Sir Thomas Nevill, 1st Baronet (c. 1625-1712), of Holt in Leicestershire, held a Baronetage of England created on 25 May 1661; Sir Edward Nevill, 1st Baronet (c. 1651-1685) of Grove...
Another 127 words (9 lines of text) are included under the topic Early Nevius Notables in all our PDF Extended History products and printed products wherever possible.
Migration of the Nevius family to Ireland
Some of the Nevius family moved to Ireland, but this topic is not covered in this excerpt.
Another 61 words (4 lines of text) about their life in Ireland is included in all our PDF Extended History products and printed products wherever possible.
Nevius migration to the United States +
Because of this political and religious unrest within English society, many people decided to immigrate to the colonies. Families left for Ireland, North America, and Australia in enormous numbers, traveling at high cost in extremely inhospitable conditions. The New World in particular was a desirable destination, but the long voyage caused many to arrive sick and starving. Those who made it, though, were welcomed by opportunities far greater than they had known at home in England. Many of these families went on to make important contributions to the emerging nations of Canada and the United States. Analysis of immigration records indicates that some of the first North American immigrants bore the name Nevius or a variant listed above:
Nevius Settlers in United States in the 17th Century
- Johannes Nevius, who landed in New Netherland(s) in 1620-1664 
Contemporary Notables of the name Nevius (post 1700) +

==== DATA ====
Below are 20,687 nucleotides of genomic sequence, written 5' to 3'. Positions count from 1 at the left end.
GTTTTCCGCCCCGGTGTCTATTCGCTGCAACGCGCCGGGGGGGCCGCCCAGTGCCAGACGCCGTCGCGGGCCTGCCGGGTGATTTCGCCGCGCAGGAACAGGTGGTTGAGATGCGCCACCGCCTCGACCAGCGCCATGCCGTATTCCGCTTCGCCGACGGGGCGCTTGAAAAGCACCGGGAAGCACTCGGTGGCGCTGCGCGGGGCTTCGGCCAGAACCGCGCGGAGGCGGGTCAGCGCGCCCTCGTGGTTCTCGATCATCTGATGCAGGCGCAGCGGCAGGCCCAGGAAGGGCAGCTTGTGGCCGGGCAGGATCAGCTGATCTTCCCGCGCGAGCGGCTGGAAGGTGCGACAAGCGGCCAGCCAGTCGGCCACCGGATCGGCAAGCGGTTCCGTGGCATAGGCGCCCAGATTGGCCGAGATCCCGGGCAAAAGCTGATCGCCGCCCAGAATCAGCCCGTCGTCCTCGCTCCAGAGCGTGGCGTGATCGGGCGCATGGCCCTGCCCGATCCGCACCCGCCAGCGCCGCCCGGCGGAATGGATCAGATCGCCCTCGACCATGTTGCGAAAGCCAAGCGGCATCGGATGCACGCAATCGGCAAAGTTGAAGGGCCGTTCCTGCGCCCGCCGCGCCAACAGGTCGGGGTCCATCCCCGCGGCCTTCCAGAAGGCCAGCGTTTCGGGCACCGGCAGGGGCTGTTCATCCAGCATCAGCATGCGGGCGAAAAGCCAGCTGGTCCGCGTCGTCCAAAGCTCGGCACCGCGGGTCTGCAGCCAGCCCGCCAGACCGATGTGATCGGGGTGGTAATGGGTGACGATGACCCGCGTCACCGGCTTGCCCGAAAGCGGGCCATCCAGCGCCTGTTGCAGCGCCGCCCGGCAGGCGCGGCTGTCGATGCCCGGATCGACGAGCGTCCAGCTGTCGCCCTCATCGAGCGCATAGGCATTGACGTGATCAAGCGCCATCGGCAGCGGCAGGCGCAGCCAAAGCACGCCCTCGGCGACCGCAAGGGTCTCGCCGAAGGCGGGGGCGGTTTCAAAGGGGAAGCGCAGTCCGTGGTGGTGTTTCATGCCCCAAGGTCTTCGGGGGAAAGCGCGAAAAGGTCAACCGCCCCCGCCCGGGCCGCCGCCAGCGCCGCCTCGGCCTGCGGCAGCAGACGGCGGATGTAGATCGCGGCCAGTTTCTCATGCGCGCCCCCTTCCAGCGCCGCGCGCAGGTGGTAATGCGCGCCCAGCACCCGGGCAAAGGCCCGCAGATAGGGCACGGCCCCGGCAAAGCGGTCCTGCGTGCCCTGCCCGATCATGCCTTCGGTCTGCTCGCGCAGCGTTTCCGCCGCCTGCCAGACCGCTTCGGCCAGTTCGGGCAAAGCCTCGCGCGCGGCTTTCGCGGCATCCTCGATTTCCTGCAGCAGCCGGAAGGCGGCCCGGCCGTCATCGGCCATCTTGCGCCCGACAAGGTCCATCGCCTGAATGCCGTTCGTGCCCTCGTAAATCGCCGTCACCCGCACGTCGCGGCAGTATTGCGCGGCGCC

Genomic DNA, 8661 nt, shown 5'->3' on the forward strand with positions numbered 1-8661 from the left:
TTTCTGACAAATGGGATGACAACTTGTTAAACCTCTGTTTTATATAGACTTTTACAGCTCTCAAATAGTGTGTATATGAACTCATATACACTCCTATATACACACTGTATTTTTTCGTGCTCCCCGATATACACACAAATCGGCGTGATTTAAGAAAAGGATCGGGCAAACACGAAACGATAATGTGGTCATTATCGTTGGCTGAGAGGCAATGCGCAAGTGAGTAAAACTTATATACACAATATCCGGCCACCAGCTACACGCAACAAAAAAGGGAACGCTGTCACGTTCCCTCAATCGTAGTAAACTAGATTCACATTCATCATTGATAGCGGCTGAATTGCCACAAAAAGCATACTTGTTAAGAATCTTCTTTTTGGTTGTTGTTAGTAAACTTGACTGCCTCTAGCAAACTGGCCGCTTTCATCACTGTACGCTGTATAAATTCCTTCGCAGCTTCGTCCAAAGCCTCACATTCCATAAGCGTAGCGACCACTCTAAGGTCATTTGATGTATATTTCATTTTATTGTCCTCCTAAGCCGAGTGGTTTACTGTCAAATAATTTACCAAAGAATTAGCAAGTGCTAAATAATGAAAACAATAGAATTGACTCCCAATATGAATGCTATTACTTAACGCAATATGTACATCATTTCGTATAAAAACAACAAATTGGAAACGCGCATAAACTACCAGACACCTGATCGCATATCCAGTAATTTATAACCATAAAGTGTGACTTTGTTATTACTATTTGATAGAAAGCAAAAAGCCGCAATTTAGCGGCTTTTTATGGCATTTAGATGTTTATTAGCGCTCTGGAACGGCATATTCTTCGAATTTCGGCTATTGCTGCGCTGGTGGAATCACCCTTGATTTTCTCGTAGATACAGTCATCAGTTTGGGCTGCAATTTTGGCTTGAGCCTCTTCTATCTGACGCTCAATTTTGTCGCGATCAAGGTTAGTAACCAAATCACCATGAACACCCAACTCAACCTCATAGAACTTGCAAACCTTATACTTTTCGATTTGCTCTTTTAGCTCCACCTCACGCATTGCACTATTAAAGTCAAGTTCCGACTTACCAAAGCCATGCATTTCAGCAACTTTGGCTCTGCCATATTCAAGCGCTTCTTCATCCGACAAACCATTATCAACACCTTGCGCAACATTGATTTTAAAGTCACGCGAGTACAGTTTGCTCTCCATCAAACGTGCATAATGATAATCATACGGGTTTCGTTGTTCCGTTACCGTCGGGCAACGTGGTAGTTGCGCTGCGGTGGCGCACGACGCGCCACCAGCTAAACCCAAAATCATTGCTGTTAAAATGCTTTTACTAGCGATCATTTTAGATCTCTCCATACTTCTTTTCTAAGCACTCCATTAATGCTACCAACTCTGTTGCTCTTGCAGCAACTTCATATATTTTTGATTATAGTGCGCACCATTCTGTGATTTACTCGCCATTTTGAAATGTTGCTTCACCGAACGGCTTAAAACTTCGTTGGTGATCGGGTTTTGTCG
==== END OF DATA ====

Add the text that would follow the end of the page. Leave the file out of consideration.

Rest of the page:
- Sally B. Nevius, American Republican politician, Alternate Delegate to Republican National Convention from District of Columbia, 1972 
- Michael R. Nevius, American politician, Member of New Jersey State House of Assembly from Somerset County, 1852 
- John A. Nevius, American Republican politician, Candidate for Delegate to U.S. Congress from the District of Columbia, 1971 
- James S. Nevius, American politician, Member of New Jersey State House of Assembly from Somerset County, 1828-29 
- Henry Martin Nevius (1841-1911), American politician, Member of New Jersey State Senate from Monmouth County, 1888-90 
- George M. Nevius, American Democrat politician, Member of Connecticut State House of Representatives from New Fairfield; Elected 1906; Defeated, 1910 
- Clarissa Nevius, American Republican politician, Member of Connecticut State House of Representatives from New Fairfield, 1923-50 
Related Stories +
- ^ The Norman People and Their Existing Descendants in the British Dominions and the United States Of America. Baltimore: Genealogical Publishing, 1975. Print. (ISBN 0-8063-0636-X)
- ^ Burke, John Bernard, The Roll of Battle Abbey. London: Edward Churton, 26, Holles Street, 1848, Print.
- ^ Lewis, Samuel, A Topographical Dictionary of England. Institute of Historical Research, 1848, Print.
- ^ Filby, P. William, Meyer, Mary K., Passenger and immigration lists index : a guide to published arrival records of about 500,000 passengers who came to the United States and Canada in the seventeenth, eighteenth, and nineteenth centuries. 1982-1985 Cumulated Supplements in Four Volumes Detroit, Mich. : Gale Research Co., 1985, Print (ISBN 0-8103-1795-8)
- ^ The Political Graveyard: Alphabetical Name Index. (Retrieved 2015, December 11) . Retrieved from http://politicalgraveyard.com/alpha/index.html